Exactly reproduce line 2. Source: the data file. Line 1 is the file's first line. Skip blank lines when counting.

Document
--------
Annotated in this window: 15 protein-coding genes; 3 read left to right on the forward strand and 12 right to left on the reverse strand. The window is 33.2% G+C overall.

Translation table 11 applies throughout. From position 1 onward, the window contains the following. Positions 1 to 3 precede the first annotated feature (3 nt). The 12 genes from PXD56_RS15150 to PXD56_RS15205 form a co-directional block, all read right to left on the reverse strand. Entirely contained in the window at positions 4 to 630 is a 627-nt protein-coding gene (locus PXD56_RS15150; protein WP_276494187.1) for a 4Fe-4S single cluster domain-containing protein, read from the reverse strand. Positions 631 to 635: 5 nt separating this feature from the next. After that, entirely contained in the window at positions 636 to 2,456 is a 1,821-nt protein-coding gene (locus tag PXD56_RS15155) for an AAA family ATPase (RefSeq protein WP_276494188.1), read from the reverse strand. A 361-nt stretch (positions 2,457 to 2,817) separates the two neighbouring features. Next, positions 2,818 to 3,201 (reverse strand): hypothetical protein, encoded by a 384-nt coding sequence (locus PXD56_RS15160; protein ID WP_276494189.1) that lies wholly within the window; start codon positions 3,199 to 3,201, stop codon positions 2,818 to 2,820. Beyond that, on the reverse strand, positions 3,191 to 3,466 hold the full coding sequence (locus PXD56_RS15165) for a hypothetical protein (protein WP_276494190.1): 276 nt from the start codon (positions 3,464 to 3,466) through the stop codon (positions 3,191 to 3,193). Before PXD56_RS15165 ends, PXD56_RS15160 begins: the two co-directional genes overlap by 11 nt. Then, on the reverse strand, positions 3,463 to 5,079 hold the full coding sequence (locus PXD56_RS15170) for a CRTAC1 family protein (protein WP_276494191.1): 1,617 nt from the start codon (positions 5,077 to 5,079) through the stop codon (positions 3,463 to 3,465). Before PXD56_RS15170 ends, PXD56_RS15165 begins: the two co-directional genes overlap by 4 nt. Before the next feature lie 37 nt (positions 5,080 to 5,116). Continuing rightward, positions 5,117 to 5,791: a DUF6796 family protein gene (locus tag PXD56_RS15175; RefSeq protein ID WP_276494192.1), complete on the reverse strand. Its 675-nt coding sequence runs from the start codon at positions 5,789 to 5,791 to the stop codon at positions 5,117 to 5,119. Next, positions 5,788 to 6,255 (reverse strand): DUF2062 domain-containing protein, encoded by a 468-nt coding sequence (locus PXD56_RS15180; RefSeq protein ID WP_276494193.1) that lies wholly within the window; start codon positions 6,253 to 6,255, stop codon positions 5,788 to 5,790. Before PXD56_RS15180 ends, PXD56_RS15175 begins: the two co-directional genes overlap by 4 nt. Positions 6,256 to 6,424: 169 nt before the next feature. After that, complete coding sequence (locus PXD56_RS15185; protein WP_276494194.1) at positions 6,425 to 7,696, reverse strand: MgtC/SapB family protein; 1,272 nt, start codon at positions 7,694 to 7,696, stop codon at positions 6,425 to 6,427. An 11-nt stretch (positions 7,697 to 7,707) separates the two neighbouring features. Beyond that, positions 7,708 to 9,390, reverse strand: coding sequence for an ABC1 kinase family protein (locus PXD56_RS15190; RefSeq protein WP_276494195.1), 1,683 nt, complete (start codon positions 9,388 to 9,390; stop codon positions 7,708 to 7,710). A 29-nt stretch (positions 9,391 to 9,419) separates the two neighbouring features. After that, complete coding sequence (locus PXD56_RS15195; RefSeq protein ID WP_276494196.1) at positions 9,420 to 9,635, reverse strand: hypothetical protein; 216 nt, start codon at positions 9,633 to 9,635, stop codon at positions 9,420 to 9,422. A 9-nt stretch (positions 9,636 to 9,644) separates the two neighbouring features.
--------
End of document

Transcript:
Translation table 11 applies throughout. From position 1 onward, the window contains the following. Positions 1 to 3 precede the first annotated feature (3 nt). The 12 genes from PXD56_RS15150 to PXD56_RS15205 form a co-directional block, all read right to left on the reverse strand. Entirely contained in the window at positions 4 to 630 is a 627-nt protein-coding gene (locus PXD56_RS15150; protein WP_276494187.1) for a 4Fe-4S single cluster domain-containing protein, read from the reverse strand. Positions 631 to 635: 5 nt separating this feature from the next. After that, entirely contained in the window at positions 636 to 2,456 is a 1,821-nt protein-coding gene (locus tag PXD56_RS15155) for an AAA family ATPase (RefSeq protein WP_276494188.1), read from the reverse strand. A 361-nt stretch (positions 2,457 to 2,817) separates the two neighbouring features. Next, positions 2,818 to 3,201 (reverse strand): hypothetical protein, encoded by a 384-nt coding sequence (locus PXD56_RS15160; protein ID WP_276494189.1) that lies wholly within the window; start codon positions 3,199 to 3,201, stop codon positions 2,818 to 2,820. Beyond that, on the reverse strand, positions 3,191 to 3,466 hold the full coding sequence (locus PXD56_RS15165) for a hypothetical protein (protein WP_276494190.1): 276 nt from the start codon (positions 3,464 to 3,466) through the stop codon (positions 3,191 to 3,193). Before PXD56_RS15165 ends, PXD56_RS15160 begins: the two co-directional genes overlap by 11 nt. Then, on the reverse strand, positions 3,463 to 5,079 hold the full coding sequence (locus PXD56_RS15170) for a CRTAC1 family protein (protein WP_276494191.1): 1,617 nt from the start codon (positions 5,077 to 5,079) through the stop codon (positions 3,463 to 3,465). Before PXD56_RS15170 ends, PXD56_RS15165 begins: the two co-directional genes overlap by 4 nt. Before the next feature lie 37 nt (positions 5,080 to 5,116). Continuing rightward, positions 5,117 to 5,791: a DUF6796 family protein gene (locus tag PXD56_RS15175; RefSeq protein ID WP_276494192.1), complete on the reverse strand. Its 675-nt coding sequence runs from the start codon at positions 5,789 to 5,791 to the stop codon at positions 5,117 to 5,119. Next, positions 5,788 to 6,255 (reverse strand): DUF2062 domain-containing protein, encoded by a 468-nt coding sequence (locus PXD56_RS15180; RefSeq protein ID WP_276494193.1) that lies wholly within the window; start codon positions 6,253 to 6,255, stop codon positions 5,788 to 5,790. Before PXD56_RS15180 ends, PXD56_RS15175 begins: the two co-directional genes overlap by 4 nt. Positions 6,256 to 6,424: 169 nt before the next feature. After that, complete coding sequence (locus PXD56_RS15185; protein WP_276494194.1) at positions 6,425 to 7,696, reverse strand: MgtC/SapB family protein; 1,272 nt, start codon at positions 7,694 to 7,696, stop codon at positions 6,425 to 6,427. An 11-nt stretch (positions 7,697 to 7,707) separates the two neighbouring features. Beyond that, positions 7,708 to 9,390, reverse strand: coding sequence for an ABC1 kinase family protein (locus PXD56_RS15190; RefSeq protein WP_276494195.1), 1,683 nt, complete (start codon positions 9,388 to 9,390; stop codon positions 7,708 to 7,710). A 29-nt stretch (positions 9,391 to 9,419) separates the two neighbouring features. After that, complete coding sequence (locus PXD56_RS15195; RefSeq protein ID WP_276494196.1) at positions 9,420 to 9,635, reverse strand: hypothetical protein; 216 nt, start codon at positions 9,633 to 9,635, stop codon at positions 9,420 to 9,422. A 9-nt stretch (positions 9,636 to 9,644) separates the two neighbouring features.